10. The bloodthirsty — Literally, men of blood.

Hate the upright — The perfect man, the man of integrity; or, they hate integrity itself.

Seek his soul — Or, his life. The phrase is ambiguous. To “seek life” is, ordinarily, to desire to destroy it. This, according to Gesenius, is the only place where the phrase is used in a good sense — to seek to preserve life. But some understand it, as seeking to avenge the life — requiring the life of the murderer, according to law.


Verse 11

11. All his mind רוחו, (ruhho,) his spirit. He pours out all that is in him at once — has neither reason nor self-control. But a wise man restrains his passions and his speech. Some read, a fool pours out all his passion: but a wise man afterwards soothes it, or tries to appease it.


Verse 12

12. Lies — Hebrew, word of falsehood. It may mean a false accusation against some one, or a false suggestion as to his own merits, abilities, or prerogatives. Bacon takes it to mean an easy, credulous temper; ready to believe detractors and sycophants without examination. “As the judge of the people is himself, so are his officers; and what manner of man the ruler of the city is, such are they that dwell therein.” Sirach 10:2. This last is far too strong.


Verse 13

13. Deceitful man אישׁ תככים, (ish tekhakhim,) the man of oppression or exactions; the usurer, etc. These are all conjectural renderings of the word by different translators, showing that the word is obscure and its meaning uncertain. It occurs only in this place, though a form from the same root occurs in a few others, and is rendered “fraud, deceit.” Chap. Proverbs 14:31; Psalms 10:7; Psalms 55:11; Psalms 72:14. Meet together — Encounter each other. The teaching is the same as in chap.

Proverbs 22:2. Men at opposite ends of the scale stand before God on the same footing. He made them both, and bestows his light equally upon them. They must both stand before him in judgment — rich and poor, oppressor and oppressed: a consolation to the lowly well-doer, and a warning to the unrighteous exacter — they are brothers. In accordance with these ideas were the laws against usury. Compare Exodus 22:25; Leviticus 25:36-37; Deuteronomy 23:19-20; Psalms 15:5; Proverbs 28:8; Isaiah 24:2; Jeremiah 15:10; Ezekiel 18:8; Ezekiel 18:13; Ezekiel 18:17; Ezekiel 22:12.


Verse 14

14. Faithfully — Truthfully — according to the truth and facts. Comp. Proverbs 20:28; Proverbs 25:5. The King of kings and the Lord of lords is the patron of the poor.


Verse 15

15. Left to himself נער, (na’har,) a boy permitted to go where he pleases; or משׁלח, (meshullahh,) sent forth without parental control, neglected, uncontrolled. Such a child will bring disgrace upon his family. Solomon was a wise man, and believed in the rod when necessary.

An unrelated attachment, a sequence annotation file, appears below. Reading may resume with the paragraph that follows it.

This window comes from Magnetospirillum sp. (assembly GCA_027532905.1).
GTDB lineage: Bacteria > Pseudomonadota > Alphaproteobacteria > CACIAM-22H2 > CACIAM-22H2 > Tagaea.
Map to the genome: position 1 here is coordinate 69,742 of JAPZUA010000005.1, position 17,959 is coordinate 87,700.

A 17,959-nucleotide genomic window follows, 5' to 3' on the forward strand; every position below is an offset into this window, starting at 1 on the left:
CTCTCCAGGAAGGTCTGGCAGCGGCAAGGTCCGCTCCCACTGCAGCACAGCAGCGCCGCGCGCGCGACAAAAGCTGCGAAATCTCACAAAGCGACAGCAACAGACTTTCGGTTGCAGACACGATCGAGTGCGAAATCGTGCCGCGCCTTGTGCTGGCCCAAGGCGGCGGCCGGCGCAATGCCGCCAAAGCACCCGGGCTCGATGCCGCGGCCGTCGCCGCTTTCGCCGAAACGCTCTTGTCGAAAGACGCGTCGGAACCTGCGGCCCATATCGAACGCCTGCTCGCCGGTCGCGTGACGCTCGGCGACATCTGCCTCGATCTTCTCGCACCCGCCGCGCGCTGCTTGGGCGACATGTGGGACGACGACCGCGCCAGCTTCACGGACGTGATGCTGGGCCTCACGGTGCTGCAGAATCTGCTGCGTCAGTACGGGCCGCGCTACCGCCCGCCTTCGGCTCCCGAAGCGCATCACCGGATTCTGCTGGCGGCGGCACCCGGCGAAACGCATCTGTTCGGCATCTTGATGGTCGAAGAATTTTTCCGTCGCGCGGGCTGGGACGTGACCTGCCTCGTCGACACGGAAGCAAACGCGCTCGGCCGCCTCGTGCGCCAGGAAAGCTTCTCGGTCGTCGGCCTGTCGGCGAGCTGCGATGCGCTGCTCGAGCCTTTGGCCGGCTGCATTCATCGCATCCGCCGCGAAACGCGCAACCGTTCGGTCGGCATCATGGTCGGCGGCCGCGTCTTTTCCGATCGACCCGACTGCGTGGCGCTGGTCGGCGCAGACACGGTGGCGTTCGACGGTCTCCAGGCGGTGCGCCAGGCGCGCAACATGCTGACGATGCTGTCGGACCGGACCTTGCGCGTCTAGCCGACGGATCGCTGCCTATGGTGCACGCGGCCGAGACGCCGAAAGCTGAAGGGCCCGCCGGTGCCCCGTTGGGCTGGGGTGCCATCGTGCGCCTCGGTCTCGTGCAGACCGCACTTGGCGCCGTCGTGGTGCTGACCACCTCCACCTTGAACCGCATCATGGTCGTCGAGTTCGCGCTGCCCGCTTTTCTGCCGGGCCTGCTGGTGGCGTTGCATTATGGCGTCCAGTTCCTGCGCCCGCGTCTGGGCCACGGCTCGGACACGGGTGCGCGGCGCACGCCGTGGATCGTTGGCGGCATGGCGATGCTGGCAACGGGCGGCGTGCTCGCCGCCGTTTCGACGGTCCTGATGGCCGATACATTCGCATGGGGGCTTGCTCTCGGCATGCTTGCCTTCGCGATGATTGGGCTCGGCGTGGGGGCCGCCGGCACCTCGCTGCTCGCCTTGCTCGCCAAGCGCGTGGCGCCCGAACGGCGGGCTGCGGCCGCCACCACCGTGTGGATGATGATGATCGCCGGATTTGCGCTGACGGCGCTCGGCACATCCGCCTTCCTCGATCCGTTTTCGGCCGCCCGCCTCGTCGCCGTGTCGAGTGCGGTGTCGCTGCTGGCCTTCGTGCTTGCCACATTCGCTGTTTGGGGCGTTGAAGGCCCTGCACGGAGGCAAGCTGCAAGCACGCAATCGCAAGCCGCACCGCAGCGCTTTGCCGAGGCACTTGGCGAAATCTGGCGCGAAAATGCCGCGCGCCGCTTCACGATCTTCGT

Bringeth… shame — Makes his mother ashamed — puts her to the blush. “Mothers are wont to be most at fault in indulging their children, and, therefore, bear the chief shame of their faults.” — Von Gerloch. Comp. Proverbs 29:7; Proverbs 10:1; Proverbs 17:21; Proverbs 17:25; Proverbs 23:13.


Verse 16

16. When the wicked are multiplied — Magnified, become great in power, authority, office.

Transgression increaseth — Becomes great; crimes are greater in number and in enormity from the example or complicity of those in power. There appears to be a paronomasia on the words ברבות, (birbhoth,) and ירבה, (yirbeh,) from the same root, רבה, (rabhah,) which signifies either to become many, or to become great — when the wicked increase, transgression increases. Comp. Proverbs 29:2. See their fall — Their ruin. The righteous shall be there to look on. Patrick says: “Shall have pleasure to see their downfall.” There may be nothing wicked in rejoicing over the fall of bad rulers. It may proceed from benevolence rather than from malice. Compare Psalms 58:10, Psalms 91:8.


Verse 17

17. Delight unto thy soul — Literally, delights, מעדנים, (ma’hadhannim,) from the same root as Eden; גן עדן, (gan hedhen,) the garden of delights. “It may seem more easy and comfortable to let a child have his own wilful way, and troublesome to correct him for his faults; but this is only purchasing present ease at the expense of great future distress; therefore, however painful the duty, correct him when he needs it.” “By joining the rod with the reproof, the moral is sometimes better enforced.” — Chalmers.


Verse 18

18. No vision — Revelation, divine instruction, prophetic guidance.

The people perish יפרע, (yippara’h,) variously translated, are scattered, become dissolute, apostatize, are unrestrained, are unbridled, etc. Melanchthon understood it of a prophet, who, as the expounder of God’s laws, had a great hand in the government, and by his counsels, when followed, made the kingdom flourishing. Witness, Elisha in Samaria, and Isaiah in Jerusalem. But when prophecy ceased the people were scattered, or every one did that which was right in his own eyes. The proverb is capable of a wide application; and the history of the Israelites is an illustration of it. Genesis 46:2; 1 Samuel 3:1; 2 Samuel 7:17; Job 4:13; Daniel 2:19; Hosea 3:4; Amos 8:12; 2 Chronicles 15:3; Psalms 74:9.